About Steven

Music from the silence
Musical Satsang with Steven Walters

Steven Walters is a master of sound emerging from silence. With great sensitivity and humor he sings of our everyday challenges, reminding the listener of the simplicity of being in the here and now. His music combines elements of American folk, rhythm & blues, mantra, and virtuoso guitar improvisations.

Upon returning from India in 1993 Steven was diagnosed with Leaukemia and was told he had six months to live. Amazingly he became strong enough to receive a life-saving bone marrow transplant. During his recovery he discovered the teachings of Ramana Maharshi, and the music just started pouring out. He now performs in America and Europe sharing his gift of conscious music.

Workshops with Steven 
"We do not work and it's not a shop" Steven says when asked about his workshops, "they are rather a joint journey into the unknown". In a present and protected space, each participant is invited to arrive and Be with all that is. Gatherings will include song, stories, spontaneous music, group singing, laughter, stillness, silence, and God knows what else!

Movement and dance are also becoming important elements of this shared journey. Steven would like to invite each participant to find their own true expression in the course of the day....with an emphasis on learning to trust the natural movement of the body.

Following the teachings of Adyashanti; the first step is always to allow everything to be as it is.

Recent Interview with Steven

You play a lot during satsangs. What is your experience? 

S: Satsang is by far my favorite place to play. The silence, the stillness, and the heart of the Sangha seems to pull out the best in me.

What are the effects of your music? 

I play many different kinds of songs in Satsang so the feeling is always changing, but the sweetest thing is when I stop playing...and there is no movement or applause...just the stillness that seems to say "let us savor this moment and rest here where no words are necessary."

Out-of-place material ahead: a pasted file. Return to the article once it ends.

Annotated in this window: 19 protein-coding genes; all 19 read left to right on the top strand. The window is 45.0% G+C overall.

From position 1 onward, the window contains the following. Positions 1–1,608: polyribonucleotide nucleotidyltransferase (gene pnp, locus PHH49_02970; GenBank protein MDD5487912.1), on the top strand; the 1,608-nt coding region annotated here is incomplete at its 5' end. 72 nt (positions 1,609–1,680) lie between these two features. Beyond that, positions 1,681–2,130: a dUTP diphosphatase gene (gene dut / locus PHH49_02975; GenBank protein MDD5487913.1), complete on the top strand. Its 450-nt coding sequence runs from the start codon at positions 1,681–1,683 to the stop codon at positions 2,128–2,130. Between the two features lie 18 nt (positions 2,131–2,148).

Tell us -- how did it happen that you came to be a spiritual musician? 

I remember being very young (maybe four or five) and just loving everyone and everything. It seemed to take a long time for me to develop any sense of a boundary between myself and the so-called outside world.

I started playing guitar and singing at age seven and made my living with music all of my life. In my early twenties after reading one of Ram Dass's books about Neem Karoli Baba I began having his darshan in dreams. I would wake up with tears in my eyes, my heart aching from the sweetness. These experiences just blew me wide open, and I started having the experience once again that there really is no boundary between myself and everything else.

After returning from a trip to India in 1993 I was diagnosed with Leukemia and was told that I had six months to live. A week later I suddenly developed complications and was told that I had twenty-four hours. I sat up in bed and started meditating, slowing my breath and concentrating on a very still and silent point inside. A week later I left the hospital and a month later received a bone-marrow transplant.

During the transplant I remember making one on those deals with God that sounded something like ..."you get me through this one and I'll really do the music that I came here to do."

While healing from the transplant I met Gangaji at a Satsang in Santa Fe, New Mexico and realized she was describing and being this truth that I had always known. I started following her wherever she went and performed at many of her Satsangs. (She put my song "So Many Blessings"on her River of Freedom Video.) The music just kept pouring out. I experienced a truth that was bigger than all of my concepts about it. And I guess it's just natural to sing about what you love.

What are the most remarkable encounters you have had as a spiritual musician? 

I remember being on retreat with my present (and absolutely wonderful) teacher Adyashanti, and about 150 others in Satsang. I had performed a song on the stage and then sat back down on the floor. But the song suddenly started singing itself. I didn't think about it. It just came out. Adya came down off the stage, laid on the floor with his head in my lap while looking up into my eyes as the song and the tears continued to flow. There was the simultaneous experience of singing to myself, to everything, and to nothing, all at the same time.

I enjoy looking out at the Sangha while I'm performing and just taking in the whole scene. It's almost blinding-there's so much light and love. I can see and feel the cumulative attention of spirit shining through everyone's eyes. Any dust, ego, etc., shows up very quickly in this clear light. It's a very hot fire and a wonderful gift.

© StevenWaltersMusic.com - Prajna Music

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